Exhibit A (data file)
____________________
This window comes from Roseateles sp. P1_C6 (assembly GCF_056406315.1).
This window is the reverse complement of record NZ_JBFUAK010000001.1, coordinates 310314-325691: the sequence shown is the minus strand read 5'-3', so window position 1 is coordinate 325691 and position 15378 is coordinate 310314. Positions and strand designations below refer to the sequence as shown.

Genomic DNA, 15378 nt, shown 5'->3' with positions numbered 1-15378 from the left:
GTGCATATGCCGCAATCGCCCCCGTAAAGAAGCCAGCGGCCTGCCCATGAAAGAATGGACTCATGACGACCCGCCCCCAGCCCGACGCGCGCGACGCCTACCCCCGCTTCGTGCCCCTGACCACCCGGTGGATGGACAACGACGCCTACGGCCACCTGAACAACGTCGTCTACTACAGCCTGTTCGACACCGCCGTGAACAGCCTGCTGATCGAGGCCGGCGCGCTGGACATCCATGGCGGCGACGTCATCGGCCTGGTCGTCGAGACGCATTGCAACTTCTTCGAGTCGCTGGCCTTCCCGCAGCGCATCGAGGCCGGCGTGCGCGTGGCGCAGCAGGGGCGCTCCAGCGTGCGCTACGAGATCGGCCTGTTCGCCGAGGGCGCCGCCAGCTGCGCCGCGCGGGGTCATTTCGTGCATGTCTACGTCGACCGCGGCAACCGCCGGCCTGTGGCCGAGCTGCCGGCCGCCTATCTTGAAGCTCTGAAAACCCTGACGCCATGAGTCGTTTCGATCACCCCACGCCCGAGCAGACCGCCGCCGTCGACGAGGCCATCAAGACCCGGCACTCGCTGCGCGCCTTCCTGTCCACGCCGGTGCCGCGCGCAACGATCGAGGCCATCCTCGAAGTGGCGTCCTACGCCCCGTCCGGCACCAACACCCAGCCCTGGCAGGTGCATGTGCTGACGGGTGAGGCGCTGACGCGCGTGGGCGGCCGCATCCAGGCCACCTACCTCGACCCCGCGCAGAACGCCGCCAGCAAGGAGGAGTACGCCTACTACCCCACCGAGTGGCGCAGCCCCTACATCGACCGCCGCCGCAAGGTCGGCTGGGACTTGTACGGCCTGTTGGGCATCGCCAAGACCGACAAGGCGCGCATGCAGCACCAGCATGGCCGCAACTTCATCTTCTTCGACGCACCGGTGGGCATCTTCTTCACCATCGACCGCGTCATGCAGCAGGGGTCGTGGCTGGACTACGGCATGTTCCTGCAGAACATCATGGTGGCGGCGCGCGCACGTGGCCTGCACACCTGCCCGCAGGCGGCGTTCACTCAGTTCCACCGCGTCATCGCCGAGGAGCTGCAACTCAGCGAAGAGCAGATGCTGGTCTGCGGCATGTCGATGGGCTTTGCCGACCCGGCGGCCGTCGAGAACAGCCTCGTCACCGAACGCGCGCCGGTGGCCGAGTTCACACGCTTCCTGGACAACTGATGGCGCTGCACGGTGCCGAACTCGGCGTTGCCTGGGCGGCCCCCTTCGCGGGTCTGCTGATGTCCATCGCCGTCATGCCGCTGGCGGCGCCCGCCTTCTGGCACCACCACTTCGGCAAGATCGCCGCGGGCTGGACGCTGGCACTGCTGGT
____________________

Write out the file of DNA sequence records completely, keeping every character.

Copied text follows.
This window comes from Roseateles sp. P1_C6 (assembly GCF_056406315.1).
This window is the reverse complement of record NZ_JBFUAK010000001.1, coordinates 310314-325691: the sequence shown is the minus strand read 5'-3', so window position 1 is coordinate 325691 and position 15378 is coordinate 310314. Positions and strand designations below refer to the sequence as shown.

Genomic DNA, 15378 nt, shown 5'->3' with positions numbered 1-15378 from the left:
GTGCATATGCCGCAATCGCCCCCGTAAAGAAGCCAGCGGCCTGCCCATGAAAGAATGGACTCATGACGACCCGCCCCCAGCCCGACGCGCGCGACGCCTACCCCCGCTTCGTGCCCCTGACCACCCGGTGGATGGACAACGACGCCTACGGCCACCTGAACAACGTCGTCTACTACAGCCTGTTCGACACCGCCGTGAACAGCCTGCTGATCGAGGCCGGCGCGCTGGACATCCATGGCGGCGACGTCATCGGCCTGGTCGTCGAGACGCATTGCAACTTCTTCGAGTCGCTGGCCTTCCCGCAGCGCATCGAGGCCGGCGTGCGCGTGGCGCAGCAGGGGCGCTCCAGCGTGCGCTACGAGATCGGCCTGTTCGCCGAGGGCGCCGCCAGCTGCGCCGCGCGGGGTCATTTCGTGCATGTCTACGTCGACCGCGGCAACCGCCGGCCTGTGGCCGAGCTGCCGGCCGCCTATCTTGAAGCTCTGAAAACCCTGACGCCATGAGTCGTTTCGATCACCCCACGCCCGAGCAGACCGCCGCCGTCGACGAGGCCATCAAGACCCGGCACTCGCTGCGCGCCTTCCTGTCCACGCCGGTGCCGCGCGCAACGATCGAGGCCATCCTCGAAGTGGCGTCCTACGCCCCGTCCGGCACCAACACCCAGCCCTGGCAGGTGCATGTGCTGACGGGTGAGGCGCTGACGCGCGTGGGCGGCCGCATCCAGGCCACCTACCTCGACCCCGCGCAGAACGCCGCCAGCAAGGAGGAGTACGCCTACTACCCCACCGAGTGGCGCAGCCCCTACATCGACCGCCGCCGCAAGGTCGGCTGGGACTTGTACGGCCTGTTGGGCATCGCCAAGACCGACAAGGCGCGCATGCAGCACCAGCATGGCCGCAACTTCATCTTCTTCGACGCACCGGTGGGCATCTTCTTCACCATCGACCGCGTCATGCAGCAGGGGTCGTGGCTGGACTACGGCATGTTCCTGCAGAACATCATGGTGGCGGCGCGCGCACGTGGCCTGCACACCTGCCCGCAGGCGGCGTTCACTCAGTTCCACCGCGTCATCGCCGAGGAGCTGCAACTCAGCGAAGAGCAGATGCTGGTCTGCGGCATGTCGATGGGCTTTGCCGACCCGGCGGCCGTCGAGAACAGCCTCGTCACCGAACGCGCGCCGGTGGCCGAGTTCACACGCTTCCTGGACAACTGATGGCGCTGCACGGTGCCGAACTCGGCGTTGCCTGGGCGGCCCCCTTCGCGGGTCTGCTGATGTCCATCGCCGTCATGCCGCTGGCGGCGCCCGCCTTCTGGCACCACCACTTCGGCAAGATCGCCGCGGGCTGGACGCTGGCACTGCTGGT